Clearly these are not the only important principles, and they could be stated in different ways, but each has its power. The pillars are:


"Don’t think too highly of yourself." -Bennett.

As Harold Deane put it to a team of Charlottesville 13-15-year-olds, "There's always a bigger dog in the next county over." No matter how good you are, there's always someone who can take you down. No matter how much you know, or what power you have, or what amazing things you can do, there's always so much more you can never know, greater power than you can ever wield, and so many more things you will never be able to do. The better you are, the more you need to be conscious of humility, because it's what keeps you doing the little things that made you great to begin with. It also makes you a better teammate to be around.

Great play requires humility. The play at the end of the Clemson (2016/3/1) game resulting in Hall's dunk shows how humility produces great play, and brings glory to the individual. Perrantes could have thought, "I got the screen, I should drive off it and take the big shot." He didn't. He gave it up to Gill who was open rolling down the lane.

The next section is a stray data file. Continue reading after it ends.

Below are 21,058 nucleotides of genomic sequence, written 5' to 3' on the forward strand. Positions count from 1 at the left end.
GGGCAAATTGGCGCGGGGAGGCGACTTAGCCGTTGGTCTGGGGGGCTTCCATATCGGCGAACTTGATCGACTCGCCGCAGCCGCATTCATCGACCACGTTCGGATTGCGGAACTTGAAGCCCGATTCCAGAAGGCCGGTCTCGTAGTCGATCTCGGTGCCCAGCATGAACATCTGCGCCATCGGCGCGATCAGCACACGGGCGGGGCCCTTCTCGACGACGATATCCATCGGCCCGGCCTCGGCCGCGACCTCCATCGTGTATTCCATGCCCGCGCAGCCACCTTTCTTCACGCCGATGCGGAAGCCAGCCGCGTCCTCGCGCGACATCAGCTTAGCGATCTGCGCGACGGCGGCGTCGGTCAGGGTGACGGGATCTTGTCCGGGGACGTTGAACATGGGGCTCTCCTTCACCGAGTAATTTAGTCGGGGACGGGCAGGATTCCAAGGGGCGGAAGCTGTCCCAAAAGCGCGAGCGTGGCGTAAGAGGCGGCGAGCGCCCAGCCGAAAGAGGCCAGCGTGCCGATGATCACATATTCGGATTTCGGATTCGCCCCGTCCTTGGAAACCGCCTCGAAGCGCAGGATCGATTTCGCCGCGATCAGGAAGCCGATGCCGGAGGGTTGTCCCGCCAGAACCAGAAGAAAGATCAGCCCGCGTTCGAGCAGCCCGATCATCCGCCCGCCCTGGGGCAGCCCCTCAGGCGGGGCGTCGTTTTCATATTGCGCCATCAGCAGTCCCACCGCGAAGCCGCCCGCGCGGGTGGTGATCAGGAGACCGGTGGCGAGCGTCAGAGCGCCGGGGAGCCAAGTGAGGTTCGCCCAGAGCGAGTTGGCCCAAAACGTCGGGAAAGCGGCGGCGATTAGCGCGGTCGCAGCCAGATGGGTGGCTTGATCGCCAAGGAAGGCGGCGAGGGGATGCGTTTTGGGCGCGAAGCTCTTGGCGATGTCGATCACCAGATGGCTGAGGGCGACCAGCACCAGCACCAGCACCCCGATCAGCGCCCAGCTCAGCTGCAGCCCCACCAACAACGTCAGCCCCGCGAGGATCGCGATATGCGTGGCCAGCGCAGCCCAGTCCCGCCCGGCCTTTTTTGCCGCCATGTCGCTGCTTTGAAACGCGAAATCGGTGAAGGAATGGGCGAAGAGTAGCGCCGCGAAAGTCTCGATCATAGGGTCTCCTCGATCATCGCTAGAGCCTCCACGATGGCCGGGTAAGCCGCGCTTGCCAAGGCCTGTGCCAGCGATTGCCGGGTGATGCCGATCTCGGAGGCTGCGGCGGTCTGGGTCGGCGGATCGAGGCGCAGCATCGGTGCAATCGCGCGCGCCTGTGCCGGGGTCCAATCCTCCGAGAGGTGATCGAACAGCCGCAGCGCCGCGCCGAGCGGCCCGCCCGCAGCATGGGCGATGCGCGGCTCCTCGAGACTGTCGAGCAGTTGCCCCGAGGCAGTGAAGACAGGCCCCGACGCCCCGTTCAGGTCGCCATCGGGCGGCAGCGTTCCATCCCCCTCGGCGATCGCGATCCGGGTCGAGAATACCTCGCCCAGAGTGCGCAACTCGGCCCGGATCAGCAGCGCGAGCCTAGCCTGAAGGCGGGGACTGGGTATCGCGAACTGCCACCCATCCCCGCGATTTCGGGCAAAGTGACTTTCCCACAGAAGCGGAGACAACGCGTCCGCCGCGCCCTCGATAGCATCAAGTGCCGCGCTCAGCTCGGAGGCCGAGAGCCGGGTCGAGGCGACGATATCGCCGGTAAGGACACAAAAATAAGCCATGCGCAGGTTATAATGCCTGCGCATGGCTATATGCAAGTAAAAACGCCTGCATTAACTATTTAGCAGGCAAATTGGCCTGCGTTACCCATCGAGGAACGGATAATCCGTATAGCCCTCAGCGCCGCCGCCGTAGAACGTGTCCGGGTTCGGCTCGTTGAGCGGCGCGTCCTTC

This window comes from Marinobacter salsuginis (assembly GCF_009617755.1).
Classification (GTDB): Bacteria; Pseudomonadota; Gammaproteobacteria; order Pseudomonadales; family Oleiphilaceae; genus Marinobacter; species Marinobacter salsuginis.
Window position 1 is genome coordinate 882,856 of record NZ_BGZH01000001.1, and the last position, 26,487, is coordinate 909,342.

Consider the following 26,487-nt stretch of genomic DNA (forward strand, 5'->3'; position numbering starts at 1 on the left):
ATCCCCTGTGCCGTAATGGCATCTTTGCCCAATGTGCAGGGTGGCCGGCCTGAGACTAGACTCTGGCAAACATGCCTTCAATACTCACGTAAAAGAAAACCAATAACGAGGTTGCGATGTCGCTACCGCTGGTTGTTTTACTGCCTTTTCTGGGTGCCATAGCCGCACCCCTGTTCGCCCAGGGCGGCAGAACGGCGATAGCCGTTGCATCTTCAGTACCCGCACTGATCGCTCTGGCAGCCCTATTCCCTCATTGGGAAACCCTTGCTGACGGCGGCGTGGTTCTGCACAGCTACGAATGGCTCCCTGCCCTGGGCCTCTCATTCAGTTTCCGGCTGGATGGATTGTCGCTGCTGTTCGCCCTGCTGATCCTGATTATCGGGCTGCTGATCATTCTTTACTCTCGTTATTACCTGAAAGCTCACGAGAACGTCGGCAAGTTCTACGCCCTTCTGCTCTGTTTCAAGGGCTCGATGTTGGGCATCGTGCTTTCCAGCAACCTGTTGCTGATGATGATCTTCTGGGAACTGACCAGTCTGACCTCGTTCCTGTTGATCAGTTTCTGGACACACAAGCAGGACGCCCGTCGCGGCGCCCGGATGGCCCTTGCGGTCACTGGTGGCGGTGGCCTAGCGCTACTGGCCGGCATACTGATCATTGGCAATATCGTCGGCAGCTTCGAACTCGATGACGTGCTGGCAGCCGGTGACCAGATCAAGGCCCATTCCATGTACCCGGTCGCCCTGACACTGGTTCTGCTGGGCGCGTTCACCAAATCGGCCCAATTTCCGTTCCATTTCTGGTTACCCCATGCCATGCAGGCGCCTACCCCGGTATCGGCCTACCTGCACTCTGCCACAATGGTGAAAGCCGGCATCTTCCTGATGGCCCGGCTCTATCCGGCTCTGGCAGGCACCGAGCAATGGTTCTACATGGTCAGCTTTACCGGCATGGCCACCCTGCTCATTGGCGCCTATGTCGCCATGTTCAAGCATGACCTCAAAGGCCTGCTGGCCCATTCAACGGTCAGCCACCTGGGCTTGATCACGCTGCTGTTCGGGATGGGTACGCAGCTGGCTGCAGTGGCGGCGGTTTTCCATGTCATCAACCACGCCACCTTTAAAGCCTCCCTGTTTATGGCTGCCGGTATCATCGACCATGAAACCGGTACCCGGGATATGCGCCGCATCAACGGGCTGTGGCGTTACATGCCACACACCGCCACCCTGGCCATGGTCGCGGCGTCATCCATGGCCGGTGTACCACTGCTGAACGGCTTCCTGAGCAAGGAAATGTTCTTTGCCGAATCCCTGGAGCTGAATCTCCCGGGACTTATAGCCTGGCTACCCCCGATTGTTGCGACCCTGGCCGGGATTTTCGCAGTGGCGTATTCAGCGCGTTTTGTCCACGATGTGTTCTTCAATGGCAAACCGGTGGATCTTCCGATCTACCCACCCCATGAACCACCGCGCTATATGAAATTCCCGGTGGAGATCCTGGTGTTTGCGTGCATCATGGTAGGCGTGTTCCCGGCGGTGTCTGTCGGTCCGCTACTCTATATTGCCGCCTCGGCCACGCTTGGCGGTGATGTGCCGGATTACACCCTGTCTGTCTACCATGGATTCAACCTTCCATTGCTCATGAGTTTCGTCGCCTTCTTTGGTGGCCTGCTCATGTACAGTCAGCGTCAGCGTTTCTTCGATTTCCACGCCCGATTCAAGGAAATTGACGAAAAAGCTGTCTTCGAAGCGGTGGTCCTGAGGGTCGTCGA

Gill could have thought, "I'm the senior star and have a clear lane to the basket. They have to foul me to stop me, I should take the big shot." But he didn't. He gave it up to Hall who was uncontested cutting along the baseline.

Each man made the simple, humble play, and it resulted in a great play that brought glory to all of them.

In a Sabre article just before the loss to Cheatolina in the ACC Final, Bennett related this pillar to one of his team's greatest strengths: its versatility:

[Versatility] wouldn’t work if players didn’t accept that their roles may vary. Virginia coach Tony Bennett believes that is a key to make versatility equal actual playable depth.

“Our program, we base it on what we call pillars,” Bennett said. “The first one is humility. They don’t think too highly of themselves or too low. They have a true identity. I love guys that have humility like that. They’re willing to buy in and they’re passionate. That’s our second pillar. I could go through all of them. I love that they’re humble. I mean that. That’s a position of great strength. A lot of people think it’s a weakness. True humility is strength. These guys are humble in the right way. They play that. That’s where you start. We can go through adversity with them. We can go through success with them.”